It’s easy to forget about your tablet in the rush to pack for the rest of the trip, but it can be a costly mistake. Without a bit of forethought, your iPad won’t be at its most useful when you need it most.
Here’s how to travel smart, light and touchscreen.
Leaving The House?If your tablet-usage habits are anything like mine, your iPad rarely leaves the house. In the time I’ve had it, I haven’t taken it further than the distance between my sofa and the bedroom. Because of this I’ve simply not bothered with a passcode. This is fine if you never let it out of your site, but not so much when travelling.
Head to Settings > General > Passcode Lock to set a passcode if you haven’t already.
Grab Some Travel AppsDownloading everything you need before you need it is generally a good idea, and if your iPad only supports Wi-Fi then this is all the more important. Take a moment to consider what software will be most useful to you during your trip – which will inevitably depend on the nature of the trip itself.
For maximum connectivity, a Wi-Fi hotspot locator like Skype Wi-Fi, Boingo or the basic Free Wi-Fi Finder will get you connected in no time. It’s also worth looking into services local to the country you are in, as many companies over access to a large range of hotspots for one flat fee.
Consider tracking apps like FlightTrack ($4.99) or PlaneFinder HD ($5.99) if you are travelling a lot, or will be meeting people or waiting for connecting flights. If you suddenly find you need to book new tickets, Skyscanner is your best friend, and can find you the best prices at the last minute. For hotels on the go, something likeHotel Reservations or Expedia are both handy to have around.
Consider keeping a journal while you’re on holiday, using one of the many iOS journaling apps available. I’d personally recommend Day One ($4.99) which syncs with an equivalent Mac version (a separate purchase), supports image import and looks and feels beautiful in use.
Consider Offline UsageIf you have a Wi-Fi only iPad, or you don’t fancy paying extortionate data roaming fees, you might find your tablet’s main lifeline cut-off for a good portion of your trip. Whether you’re sightseeing or sitting on the beach, you should be just as prepared to do things offline as you are online.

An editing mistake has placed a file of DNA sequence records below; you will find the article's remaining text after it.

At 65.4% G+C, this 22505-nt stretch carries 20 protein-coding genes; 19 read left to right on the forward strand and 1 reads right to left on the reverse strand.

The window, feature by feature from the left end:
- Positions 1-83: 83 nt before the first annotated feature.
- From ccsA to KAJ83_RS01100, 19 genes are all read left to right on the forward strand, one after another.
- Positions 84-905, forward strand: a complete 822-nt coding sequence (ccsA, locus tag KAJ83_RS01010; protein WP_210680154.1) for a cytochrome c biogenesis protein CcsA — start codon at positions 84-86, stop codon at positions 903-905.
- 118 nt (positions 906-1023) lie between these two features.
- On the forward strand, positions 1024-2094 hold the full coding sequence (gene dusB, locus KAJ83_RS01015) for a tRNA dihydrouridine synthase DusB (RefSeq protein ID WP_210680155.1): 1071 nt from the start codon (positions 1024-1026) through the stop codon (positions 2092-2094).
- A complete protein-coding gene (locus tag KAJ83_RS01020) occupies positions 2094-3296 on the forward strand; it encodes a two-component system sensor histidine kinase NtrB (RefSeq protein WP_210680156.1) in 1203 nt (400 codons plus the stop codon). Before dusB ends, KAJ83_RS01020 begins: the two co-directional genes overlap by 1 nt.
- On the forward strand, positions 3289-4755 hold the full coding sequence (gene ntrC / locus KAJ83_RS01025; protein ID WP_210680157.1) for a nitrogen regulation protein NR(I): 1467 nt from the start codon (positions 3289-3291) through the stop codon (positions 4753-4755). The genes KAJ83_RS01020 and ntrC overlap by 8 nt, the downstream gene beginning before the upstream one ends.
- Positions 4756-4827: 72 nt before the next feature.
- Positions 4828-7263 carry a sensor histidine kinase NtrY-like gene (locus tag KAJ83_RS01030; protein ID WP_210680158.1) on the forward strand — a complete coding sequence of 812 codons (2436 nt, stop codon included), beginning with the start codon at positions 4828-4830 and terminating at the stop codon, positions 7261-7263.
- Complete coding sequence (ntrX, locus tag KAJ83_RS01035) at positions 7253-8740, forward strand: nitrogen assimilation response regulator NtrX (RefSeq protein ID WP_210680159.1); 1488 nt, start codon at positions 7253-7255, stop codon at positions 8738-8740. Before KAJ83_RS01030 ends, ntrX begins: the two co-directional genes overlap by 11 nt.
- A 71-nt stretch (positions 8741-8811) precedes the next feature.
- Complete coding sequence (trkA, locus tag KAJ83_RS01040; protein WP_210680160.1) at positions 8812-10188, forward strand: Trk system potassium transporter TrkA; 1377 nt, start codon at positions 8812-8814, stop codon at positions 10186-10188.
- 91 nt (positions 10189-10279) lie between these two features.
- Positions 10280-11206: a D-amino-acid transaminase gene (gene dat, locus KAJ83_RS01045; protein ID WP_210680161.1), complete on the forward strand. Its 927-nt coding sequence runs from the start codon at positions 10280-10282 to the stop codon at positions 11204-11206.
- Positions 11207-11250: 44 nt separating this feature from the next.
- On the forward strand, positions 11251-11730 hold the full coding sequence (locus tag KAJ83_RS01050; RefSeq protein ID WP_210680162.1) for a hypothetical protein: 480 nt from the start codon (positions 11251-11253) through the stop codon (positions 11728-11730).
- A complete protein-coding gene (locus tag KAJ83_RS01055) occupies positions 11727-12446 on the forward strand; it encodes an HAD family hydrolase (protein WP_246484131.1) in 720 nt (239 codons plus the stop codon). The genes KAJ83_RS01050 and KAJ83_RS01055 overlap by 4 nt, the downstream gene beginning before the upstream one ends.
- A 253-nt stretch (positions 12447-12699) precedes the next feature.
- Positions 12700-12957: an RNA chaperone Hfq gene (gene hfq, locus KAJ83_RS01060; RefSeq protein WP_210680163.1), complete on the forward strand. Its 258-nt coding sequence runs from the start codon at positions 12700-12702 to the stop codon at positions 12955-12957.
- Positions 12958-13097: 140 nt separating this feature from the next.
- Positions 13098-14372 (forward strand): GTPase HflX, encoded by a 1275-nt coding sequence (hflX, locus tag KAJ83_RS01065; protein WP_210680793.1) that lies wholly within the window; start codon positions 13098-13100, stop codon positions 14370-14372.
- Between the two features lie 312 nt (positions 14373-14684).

Offline maps can really be a lifeline, and there are few better mapping solutions than Google Maps. You can download maps offline in Google’s app by finding the area you want to save on-screen, then opening the search box and typing “ok maps” without quotes. You can see how this works in the screenshot below.
Google Maps is just one of many solutions though, Maps With Me ($4.99), Galileo(free trial, $5.99), City Maps 2Go ($1.99) and OffMaps ($0.99) are all quality universal apps designed with offline mapping in mind.
It’s not just mapping you’ll have to do offline – what about Wikipedia queries? Helpful app Wiki Offline ($9.99) allows you to download the whole thing if you’re that-way inclined.
Stock Up On EntertainmentOnly you know what your preferred ways of spending downtime are, and generally speaking long flights offer plenty of time for you to relax in the company of your favourite devices. As tablets comprise of decent-sized screens and very little else, you should stock up on movies and TV shows, particularly if you’re always disappointed with in-flight options or terrible plastic headphones.